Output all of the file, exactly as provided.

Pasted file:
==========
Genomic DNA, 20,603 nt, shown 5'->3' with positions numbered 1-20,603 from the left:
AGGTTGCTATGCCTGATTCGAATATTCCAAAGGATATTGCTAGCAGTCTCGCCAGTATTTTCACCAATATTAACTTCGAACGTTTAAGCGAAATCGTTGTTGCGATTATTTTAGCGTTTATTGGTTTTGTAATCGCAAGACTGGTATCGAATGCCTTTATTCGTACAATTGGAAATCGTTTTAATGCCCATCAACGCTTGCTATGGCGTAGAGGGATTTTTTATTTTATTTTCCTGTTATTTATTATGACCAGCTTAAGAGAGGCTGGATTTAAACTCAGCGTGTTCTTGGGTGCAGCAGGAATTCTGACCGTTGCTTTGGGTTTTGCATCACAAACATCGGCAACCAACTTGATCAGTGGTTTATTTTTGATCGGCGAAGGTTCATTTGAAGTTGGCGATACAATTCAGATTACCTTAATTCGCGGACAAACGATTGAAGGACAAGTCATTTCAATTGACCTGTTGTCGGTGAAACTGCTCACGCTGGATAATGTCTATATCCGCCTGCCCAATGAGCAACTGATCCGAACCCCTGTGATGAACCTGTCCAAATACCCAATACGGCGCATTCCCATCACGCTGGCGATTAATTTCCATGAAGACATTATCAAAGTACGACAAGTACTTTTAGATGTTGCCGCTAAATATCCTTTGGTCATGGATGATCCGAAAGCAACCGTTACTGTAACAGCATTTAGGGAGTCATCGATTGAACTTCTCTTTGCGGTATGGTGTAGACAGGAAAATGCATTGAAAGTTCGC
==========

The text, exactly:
Genomic DNA, 20,603 nt, shown 5'->3' with positions numbered 1-20,603 from the left:
AGGTTGCTATGCCTGATTCGAATATTCCAAAGGATATTGCTAGCAGTCTCGCCAGTATTTTCACCAATATTAACTTCGAACGTTTAAGCGAAATCGTTGTTGCGATTATTTTAGCGTTTATTGGTTTTGTAATCGCAAGACTGGTATCGAATGCCTTTATTCGTACAATTGGAAATCGTTTTAATGCCCATCAACGCTTGCTATGGCGTAGAGGGATTTTTTATTTTATTTTCCTGTTATTTATTATGACCAGCTTAAGAGAGGCTGGATTTAAACTCAGCGTGTTCTTGGGTGCAGCAGGAATTCTGACCGTTGCTTTGGGTTTTGCATCACAAACATCGGCAACCAACTTGATCAGTGGTTTATTTTTGATCGGCGAAGGTTCATTTGAAGTTGGCGATACAATTCAGATTACCTTAATTCGCGGACAAACGATTGAAGGACAAGTCATTTCAATTGACCTGTTGTCGGTGAAACTGCTCACGCTGGATAATGTCTATATCCGCCTGCCCAATGAGCAACTGATCCGAACCCCTGTGATGAACCTGTCCAAATACCCAATACGGCGCATTCCCATCACGCTGGCGATTAATTTCCATGAAGACATTATCAAAGTACGACAAGTACTTTTAGATGTTGCCGCTAAATATCCTTTGGTCATGGATGATCCGAAAGCAACCGTTACTGTAACAGCATTTAGGGAGTCATCGATTGAACTTCTCTTTGCGGTATGGTGTAGACAGGAAAATGCATTGAAAGTTCGC